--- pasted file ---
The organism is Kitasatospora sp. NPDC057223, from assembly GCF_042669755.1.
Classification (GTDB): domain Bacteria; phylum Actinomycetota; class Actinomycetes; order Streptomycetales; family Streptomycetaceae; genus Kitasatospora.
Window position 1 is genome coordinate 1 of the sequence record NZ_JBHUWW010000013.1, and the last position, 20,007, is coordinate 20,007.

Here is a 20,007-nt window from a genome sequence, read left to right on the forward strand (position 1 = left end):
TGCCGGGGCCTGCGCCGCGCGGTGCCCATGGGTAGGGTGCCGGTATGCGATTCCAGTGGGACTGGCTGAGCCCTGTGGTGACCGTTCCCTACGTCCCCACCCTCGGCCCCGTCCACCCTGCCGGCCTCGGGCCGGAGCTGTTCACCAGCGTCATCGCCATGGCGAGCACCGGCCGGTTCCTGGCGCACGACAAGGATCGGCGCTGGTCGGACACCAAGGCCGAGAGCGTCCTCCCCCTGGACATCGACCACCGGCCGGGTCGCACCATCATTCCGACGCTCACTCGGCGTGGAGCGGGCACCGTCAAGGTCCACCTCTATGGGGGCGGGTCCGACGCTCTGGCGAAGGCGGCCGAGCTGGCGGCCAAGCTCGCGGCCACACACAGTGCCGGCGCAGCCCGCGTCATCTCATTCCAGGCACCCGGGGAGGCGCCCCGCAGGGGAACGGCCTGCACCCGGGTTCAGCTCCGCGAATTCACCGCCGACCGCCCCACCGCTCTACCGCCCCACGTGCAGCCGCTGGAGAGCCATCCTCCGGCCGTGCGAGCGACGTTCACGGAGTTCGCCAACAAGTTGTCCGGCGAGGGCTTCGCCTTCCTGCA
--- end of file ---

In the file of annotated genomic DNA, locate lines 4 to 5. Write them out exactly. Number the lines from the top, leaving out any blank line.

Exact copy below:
Here is a 20,007-nt window from a genome sequence, read left to right on the forward strand (position 1 = left end):
TGCCGGGGCCTGCGCCGCGCGGTGCCCATGGGTAGGGTGCCGGTATGCGATTCCAGTGGGACTGGCTGAGCCCTGTGGTGACCGTTCCCTACGTCCCCACCCTCGGCCCCGTCCACCCTGCCGGCCTCGGGCCGGAGCTGTTCACCAGCGTCATCGCCATGGCGAGCACCGGCCGGTTCCTGGCGCACGACAAGGATCGGCGCTGGTCGGACACCAAGGCCGAGAGCGTCCTCCCCCTGGACATCGACCACCGGCCGGGTCGCACCATCATTCCGACGCTCACTCGGCGTGGAGCGGGCACCGTCAAGGTCCACCTCTATGGGGGCGGGTCCGACGCTCTGGCGAAGGCGGCCGAGCTGGCGGCCAAGCTCGCGGCCACACACAGTGCCGGCGCAGCCCGCGTCATCTCATTCCAGGCACCCGGGGAGGCGCCCCGCAGGGGAACGGCCTGCACCCGGGTTCAGCTCCGCGAATTCACCGCCGACCGCCCCACCGCTCTACCGCCCCACGTGCAGCCGCTGGAGAGCCATCCTCCGGCCGTGCGAGCGACGTTCACGGAGTTCGCCAACAAGTTGTCCGGCGAGGGCTTCGCCTTCCTGCA